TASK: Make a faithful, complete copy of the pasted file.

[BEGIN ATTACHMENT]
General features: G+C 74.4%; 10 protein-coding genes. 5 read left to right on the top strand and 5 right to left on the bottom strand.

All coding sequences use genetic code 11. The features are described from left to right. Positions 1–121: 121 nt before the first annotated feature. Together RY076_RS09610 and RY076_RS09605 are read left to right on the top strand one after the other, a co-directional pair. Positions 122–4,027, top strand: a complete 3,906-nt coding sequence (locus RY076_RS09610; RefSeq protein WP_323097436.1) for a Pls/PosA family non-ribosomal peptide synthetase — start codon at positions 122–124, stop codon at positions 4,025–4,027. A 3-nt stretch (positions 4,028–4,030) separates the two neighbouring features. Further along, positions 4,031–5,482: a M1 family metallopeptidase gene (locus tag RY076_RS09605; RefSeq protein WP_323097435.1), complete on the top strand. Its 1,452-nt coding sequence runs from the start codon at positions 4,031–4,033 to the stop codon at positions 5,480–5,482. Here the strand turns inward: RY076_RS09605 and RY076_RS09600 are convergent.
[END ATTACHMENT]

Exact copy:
General features: G+C 74.4%; 10 protein-coding genes. 5 read left to right on the top strand and 5 right to left on the bottom strand.

All coding sequences use genetic code 11. The features are described from left to right. Positions 1–121: 121 nt before the first annotated feature. Together RY076_RS09610 and RY076_RS09605 are read left to right on the top strand one after the other, a co-directional pair. Positions 122–4,027, top strand: a complete 3,906-nt coding sequence (locus RY076_RS09610; RefSeq protein WP_323097436.1) for a Pls/PosA family non-ribosomal peptide synthetase — start codon at positions 122–124, stop codon at positions 4,025–4,027. A 3-nt stretch (positions 4,028–4,030) separates the two neighbouring features. Further along, positions 4,031–5,482: a M1 family metallopeptidase gene (locus tag RY076_RS09605; RefSeq protein WP_323097435.1), complete on the top strand. Its 1,452-nt coding sequence runs from the start codon at positions 4,031–4,033 to the stop codon at positions 5,480–5,482. Here the strand turns inward: RY076_RS09605 and RY076_RS09600 are convergent.